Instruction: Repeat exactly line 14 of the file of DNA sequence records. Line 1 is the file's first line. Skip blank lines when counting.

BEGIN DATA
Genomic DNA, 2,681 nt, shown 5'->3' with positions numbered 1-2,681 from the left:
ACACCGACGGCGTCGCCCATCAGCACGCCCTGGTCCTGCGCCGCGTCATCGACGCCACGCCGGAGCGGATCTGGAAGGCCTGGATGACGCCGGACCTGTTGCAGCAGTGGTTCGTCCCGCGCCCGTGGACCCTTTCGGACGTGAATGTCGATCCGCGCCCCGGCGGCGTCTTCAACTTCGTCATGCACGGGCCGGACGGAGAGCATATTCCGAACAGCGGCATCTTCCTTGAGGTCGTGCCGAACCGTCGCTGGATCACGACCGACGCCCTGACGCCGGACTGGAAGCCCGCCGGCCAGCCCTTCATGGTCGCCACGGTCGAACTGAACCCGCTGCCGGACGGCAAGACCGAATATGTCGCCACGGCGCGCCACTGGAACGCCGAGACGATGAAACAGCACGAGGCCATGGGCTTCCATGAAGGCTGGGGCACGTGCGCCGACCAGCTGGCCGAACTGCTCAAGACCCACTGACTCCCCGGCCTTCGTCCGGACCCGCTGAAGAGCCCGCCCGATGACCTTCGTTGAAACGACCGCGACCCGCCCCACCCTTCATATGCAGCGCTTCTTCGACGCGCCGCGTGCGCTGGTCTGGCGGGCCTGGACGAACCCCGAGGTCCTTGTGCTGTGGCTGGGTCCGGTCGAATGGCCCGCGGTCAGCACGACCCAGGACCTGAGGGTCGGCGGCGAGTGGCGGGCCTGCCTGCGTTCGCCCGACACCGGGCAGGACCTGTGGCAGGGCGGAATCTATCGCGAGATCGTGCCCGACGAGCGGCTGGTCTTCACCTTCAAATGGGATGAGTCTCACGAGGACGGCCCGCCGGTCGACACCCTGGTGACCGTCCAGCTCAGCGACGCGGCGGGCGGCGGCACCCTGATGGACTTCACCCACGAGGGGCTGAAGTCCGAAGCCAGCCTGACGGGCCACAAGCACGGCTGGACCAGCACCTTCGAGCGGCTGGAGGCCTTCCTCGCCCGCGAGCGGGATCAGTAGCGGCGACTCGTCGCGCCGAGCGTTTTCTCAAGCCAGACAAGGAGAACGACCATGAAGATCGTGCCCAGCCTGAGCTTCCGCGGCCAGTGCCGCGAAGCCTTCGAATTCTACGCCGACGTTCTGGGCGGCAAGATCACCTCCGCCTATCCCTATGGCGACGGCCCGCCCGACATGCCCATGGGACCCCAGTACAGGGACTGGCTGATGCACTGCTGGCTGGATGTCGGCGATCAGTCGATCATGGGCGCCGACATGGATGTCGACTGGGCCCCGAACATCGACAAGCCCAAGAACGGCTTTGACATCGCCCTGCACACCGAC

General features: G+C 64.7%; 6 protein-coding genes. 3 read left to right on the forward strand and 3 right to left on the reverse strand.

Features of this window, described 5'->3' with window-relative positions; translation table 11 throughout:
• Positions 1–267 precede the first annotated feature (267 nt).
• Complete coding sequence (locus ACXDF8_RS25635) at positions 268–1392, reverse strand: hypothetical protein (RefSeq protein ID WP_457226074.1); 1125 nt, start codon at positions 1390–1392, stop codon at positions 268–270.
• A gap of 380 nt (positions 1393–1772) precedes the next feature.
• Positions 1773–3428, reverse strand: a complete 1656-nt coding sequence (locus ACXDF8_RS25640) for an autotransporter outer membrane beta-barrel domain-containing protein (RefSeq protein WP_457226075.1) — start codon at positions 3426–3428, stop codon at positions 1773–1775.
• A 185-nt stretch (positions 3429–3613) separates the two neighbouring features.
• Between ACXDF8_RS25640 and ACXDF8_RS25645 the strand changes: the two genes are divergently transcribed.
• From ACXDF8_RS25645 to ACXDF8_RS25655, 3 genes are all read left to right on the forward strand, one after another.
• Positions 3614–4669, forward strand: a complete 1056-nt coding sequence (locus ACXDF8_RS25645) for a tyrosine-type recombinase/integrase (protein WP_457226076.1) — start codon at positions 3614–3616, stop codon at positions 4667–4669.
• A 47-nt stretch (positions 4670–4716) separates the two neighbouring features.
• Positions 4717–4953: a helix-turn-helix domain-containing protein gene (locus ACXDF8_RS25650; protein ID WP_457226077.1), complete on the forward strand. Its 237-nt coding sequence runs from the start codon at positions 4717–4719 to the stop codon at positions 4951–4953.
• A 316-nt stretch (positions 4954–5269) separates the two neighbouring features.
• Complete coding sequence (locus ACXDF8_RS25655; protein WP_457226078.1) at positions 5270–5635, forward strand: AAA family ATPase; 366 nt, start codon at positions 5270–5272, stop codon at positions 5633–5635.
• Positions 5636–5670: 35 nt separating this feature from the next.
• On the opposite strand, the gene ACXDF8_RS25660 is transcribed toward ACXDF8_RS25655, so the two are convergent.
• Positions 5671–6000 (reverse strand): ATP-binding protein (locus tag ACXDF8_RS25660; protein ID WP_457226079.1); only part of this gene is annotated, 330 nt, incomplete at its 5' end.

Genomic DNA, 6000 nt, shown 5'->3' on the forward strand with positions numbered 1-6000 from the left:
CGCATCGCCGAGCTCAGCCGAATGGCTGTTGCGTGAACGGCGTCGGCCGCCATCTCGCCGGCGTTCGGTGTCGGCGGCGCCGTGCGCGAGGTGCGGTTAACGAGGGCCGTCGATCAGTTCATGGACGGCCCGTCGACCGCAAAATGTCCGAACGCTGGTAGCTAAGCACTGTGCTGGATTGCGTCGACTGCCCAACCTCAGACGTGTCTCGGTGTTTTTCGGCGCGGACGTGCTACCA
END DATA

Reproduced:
• Positions 4717–4953: a helix-turn-helix domain-containing protein gene (locus ACXDF8_RS25650; protein ID WP_457226077.1), complete on the forward strand. Its 237-nt coding sequence runs from the start codon at positions 4717–4719 to the stop codon at positions 4951–4953.